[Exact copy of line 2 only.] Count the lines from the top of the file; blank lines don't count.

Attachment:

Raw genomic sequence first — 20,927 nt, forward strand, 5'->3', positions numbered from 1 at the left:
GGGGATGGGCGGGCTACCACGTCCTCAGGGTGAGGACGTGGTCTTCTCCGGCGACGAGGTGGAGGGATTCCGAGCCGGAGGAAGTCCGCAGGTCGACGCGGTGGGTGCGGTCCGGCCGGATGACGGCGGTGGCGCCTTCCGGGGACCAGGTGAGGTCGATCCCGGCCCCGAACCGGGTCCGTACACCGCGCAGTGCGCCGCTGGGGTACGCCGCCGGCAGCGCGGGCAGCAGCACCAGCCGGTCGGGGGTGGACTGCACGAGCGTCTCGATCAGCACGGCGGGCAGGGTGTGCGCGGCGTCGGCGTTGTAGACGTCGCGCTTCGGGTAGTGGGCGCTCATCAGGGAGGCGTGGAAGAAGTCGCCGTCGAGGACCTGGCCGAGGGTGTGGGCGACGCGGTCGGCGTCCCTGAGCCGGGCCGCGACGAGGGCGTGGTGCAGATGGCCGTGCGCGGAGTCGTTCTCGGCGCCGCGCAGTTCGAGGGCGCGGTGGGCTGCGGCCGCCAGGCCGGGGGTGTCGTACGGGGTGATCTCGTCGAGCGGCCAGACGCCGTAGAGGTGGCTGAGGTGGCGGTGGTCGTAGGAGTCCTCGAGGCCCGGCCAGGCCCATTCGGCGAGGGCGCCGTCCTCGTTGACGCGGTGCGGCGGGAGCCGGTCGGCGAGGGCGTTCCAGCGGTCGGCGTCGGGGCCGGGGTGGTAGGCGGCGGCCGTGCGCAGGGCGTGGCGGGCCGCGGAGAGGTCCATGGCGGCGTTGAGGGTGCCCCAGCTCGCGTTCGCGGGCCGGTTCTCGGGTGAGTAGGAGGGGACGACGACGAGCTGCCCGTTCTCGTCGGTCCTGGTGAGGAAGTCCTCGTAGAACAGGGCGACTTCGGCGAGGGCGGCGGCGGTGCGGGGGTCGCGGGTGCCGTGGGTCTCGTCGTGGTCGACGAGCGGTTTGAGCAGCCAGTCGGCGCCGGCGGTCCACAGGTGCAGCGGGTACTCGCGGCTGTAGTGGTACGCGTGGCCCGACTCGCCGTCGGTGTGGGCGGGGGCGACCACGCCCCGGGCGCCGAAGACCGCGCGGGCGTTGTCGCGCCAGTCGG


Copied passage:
GGGGATGGGCGGGCTACCACGTCCTCAGGGTGAGGACGTGGTCTTCTCCGGCGACGAGGTGGAGGGATTCCGAGCCGGAGGAAGTCCGCAGGTCGACGCGGTGGGTGCGGTCCGGCCGGATGACGGCGGTGGCGCCTTCCGGGGACCAGGTGAGGTCGATCCCGGCCCCGAACCGGGTCCGTACACCGCGCAGTGCGCCGCTGGGGTACGCCGCCGGCAGCGCGGGCAGCAGCACCAGCCGGTCGGGGGTGGACTGCACGAGCGTCTCGATCAGCACGGCGGGCAGGGTGTGCGCGGCGTCGGCGTTGTAGACGTCGCGCTTCGGGTAGTGGGCGCTCATCAGGGAGGCGTGGAAGAAGTCGCCGTCGAGGACCTGGCCGAGGGTGTGGGCGACGCGGTCGGCGTCCCTGAGCCGGGCCGCGACGAGGGCGTGGTGCAGATGGCCGTGCGCGGAGTCGTTCTCGGCGCCGCGCAGTTCGAGGGCGCGGTGGGCTGCGGCCGCCAGGCCGGGGGTGTCGTACGGGGTGATCTCGTCGAGCGGCCAGACGCCGTAGAGGTGGCTGAGGTGGCGGTGGTCGTAGGAGTCCTCGAGGCCCGGCCAGGCCCATTCGGCGAGGGCGCCGTCCTCGTTGACGCGGTGCGGCGGGAGCCGGTCGGCGAGGGCGTTCCAGCGGTCGGCGTCGGGGCCGGGGTGGTAGGCGGCGGCCGTGCGCAGGGCGTGGCGGGCCGCGGAGAGGTCCATGGCGGCGTTGAGGGTGCCCCAGCTCGCGTTCGCGGGCCGGTTCTCGGGTGAGTAGGAGGGGACGACGACGAGCTGCCCGTTCTCGTCGGTCCTGGTGAGGAAGTCCTCGTAGAACAGGGCGACTTCGGCGAGGGCGGCGGCGGTGCGGGGGTCGCGGGTGCCGTGGGTCTCGTCGTGGTCGACGAGCGGTTTGAGCAGCCAGTCGGCGCCGGCGGTCCACAGGTGCAGCGGGTACTCGCGGCTGTAGTGGTACGCGTGGCCCGACTCGCCGTCGGTGTGGGCGGGGGCGACCACGCCCCGGGCGCCGAAGACCGCGCGGGCGTTGTCGCGCCAGTCGG